Circular saws are great tools if operated safely
At 5,500 revolutions per minute, circular saws are quite possibly the most dangerous handheld tool for woodworkers. But just following some simple, common sense safety guidelines and training, can cut the odds of having a serious accident way down.
Before Your First Use:
- Have the right safety equipment
- Hearing protection to protect against hearing loss.
- You only have one pair of eyes. Protect them from flying wood chips and splinters with safety glasses.
- Make sure the RPM rating of the blade is ABOVE the saw RPM
- Loose clothing, jewelry and hair can get caught and pulled into the saw. Wear appropriate clothing.
- Use a GFCI outlet when using your saw outside, wet or in damp areas.
- First time use of a circular saw should be done with an experience operator showing you the correct way to use it. YouTube can give you pointers but it’s not like having someone at your side to personally guide you and stop you from doing anything that can be dangerous.
Used / Second Hand Saws:
- If you have bought the saw secondhand or someone has given a used one to you, follow these rules of inspection and correct any problems before use.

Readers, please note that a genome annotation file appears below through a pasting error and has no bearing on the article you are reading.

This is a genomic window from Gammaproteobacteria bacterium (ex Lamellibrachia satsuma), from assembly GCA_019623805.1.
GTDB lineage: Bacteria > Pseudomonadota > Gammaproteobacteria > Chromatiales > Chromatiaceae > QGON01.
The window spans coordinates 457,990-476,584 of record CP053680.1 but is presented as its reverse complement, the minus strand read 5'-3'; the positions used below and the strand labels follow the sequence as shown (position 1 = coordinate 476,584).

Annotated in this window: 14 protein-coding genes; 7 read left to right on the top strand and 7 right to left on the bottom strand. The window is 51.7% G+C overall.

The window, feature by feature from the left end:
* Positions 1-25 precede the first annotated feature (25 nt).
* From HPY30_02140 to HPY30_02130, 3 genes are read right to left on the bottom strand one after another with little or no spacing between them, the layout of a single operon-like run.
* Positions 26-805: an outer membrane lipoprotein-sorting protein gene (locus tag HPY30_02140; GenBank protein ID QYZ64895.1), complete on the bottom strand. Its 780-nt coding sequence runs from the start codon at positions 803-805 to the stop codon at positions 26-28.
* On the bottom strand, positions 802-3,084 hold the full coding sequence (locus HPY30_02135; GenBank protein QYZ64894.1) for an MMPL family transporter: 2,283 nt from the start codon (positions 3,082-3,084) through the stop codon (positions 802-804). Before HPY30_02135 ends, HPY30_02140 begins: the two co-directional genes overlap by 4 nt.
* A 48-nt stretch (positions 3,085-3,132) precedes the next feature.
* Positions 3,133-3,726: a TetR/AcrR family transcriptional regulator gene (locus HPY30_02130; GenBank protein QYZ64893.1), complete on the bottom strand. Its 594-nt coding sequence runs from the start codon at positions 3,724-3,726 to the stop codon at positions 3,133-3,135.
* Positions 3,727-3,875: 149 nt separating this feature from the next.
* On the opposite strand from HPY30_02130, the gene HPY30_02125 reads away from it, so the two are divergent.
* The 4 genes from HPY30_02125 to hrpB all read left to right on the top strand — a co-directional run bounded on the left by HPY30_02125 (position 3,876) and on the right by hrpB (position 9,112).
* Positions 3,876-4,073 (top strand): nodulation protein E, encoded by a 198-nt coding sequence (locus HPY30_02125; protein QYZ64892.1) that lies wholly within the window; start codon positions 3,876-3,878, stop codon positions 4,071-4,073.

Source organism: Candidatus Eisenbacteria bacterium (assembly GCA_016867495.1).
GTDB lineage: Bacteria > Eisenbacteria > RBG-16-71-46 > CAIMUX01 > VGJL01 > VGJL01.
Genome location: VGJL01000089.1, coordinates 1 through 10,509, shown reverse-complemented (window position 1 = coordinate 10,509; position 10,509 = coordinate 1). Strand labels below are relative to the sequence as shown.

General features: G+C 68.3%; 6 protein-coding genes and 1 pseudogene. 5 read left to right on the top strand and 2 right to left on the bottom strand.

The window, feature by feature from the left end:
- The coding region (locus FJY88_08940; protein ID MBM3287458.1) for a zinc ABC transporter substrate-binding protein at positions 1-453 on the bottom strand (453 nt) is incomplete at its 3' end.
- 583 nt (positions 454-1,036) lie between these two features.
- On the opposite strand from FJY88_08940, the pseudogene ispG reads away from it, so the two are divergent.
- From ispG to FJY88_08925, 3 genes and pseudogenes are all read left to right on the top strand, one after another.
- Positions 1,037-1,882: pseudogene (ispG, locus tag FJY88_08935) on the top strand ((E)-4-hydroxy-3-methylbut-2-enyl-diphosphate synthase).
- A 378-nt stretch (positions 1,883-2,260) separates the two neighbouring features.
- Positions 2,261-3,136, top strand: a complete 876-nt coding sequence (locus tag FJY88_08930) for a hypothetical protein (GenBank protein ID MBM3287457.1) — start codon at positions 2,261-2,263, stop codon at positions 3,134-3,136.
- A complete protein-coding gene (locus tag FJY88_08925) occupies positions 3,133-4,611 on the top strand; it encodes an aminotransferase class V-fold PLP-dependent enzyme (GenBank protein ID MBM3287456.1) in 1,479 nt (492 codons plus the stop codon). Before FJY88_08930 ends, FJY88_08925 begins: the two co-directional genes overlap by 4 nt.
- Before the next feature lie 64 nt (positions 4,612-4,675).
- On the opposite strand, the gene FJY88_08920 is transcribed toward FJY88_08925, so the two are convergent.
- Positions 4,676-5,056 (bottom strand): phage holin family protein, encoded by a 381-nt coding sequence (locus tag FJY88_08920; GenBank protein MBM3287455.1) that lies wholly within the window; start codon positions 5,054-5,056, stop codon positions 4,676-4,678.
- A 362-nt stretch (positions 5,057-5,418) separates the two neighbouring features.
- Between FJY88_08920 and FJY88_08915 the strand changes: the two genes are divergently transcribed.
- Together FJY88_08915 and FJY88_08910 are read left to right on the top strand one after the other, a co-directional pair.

- Inspect the saw for any damage, cracks and dents before use to make sure they don’t compromise the safety or operation of the saw.
- Check the power cord for fraying, cracking, faults in the cord insulation or any other signs of wear.
- Check all switches for damage or for faulty trigger locks
- Never use a saw that vibrates or appears unsafe in any way.
- Maybe you know all these things. If that’s the case read these as a reminder. If you are new to circular saws these may be things you just don’t think about. You just don’t turn on the saw and cut the wood. It’s not that simple.
- Make sure you keep proper balance and footing. Never overreach.
- Set the blade as cutting depth as shallow as possible and avoid having the blade protrude much below the wood stock being cut.
- Never try and change the cut or check alignment of the saw by twisting it during cutting.
- Don’t force the saw when cutting. It will surely kick back.
- Check materials looking for nails, screws, bolts or any other obstructions.
- A wedge guide clamp nailed to the stock should always be used when ripping stock.
- Keep your hands from under the shoe or guard of the saw.
- Never hold or force the retracting lower guard in the open position.
- Avoid over tightening the blade-locking nut.
- Wait until the saw stops before putting it down.
- When carrying the saw do not keep your finger on the trigger switch.
- Unplug the saw before you change blades.
- Never – ever put a wedge of wood under the guard to keep it in an open position.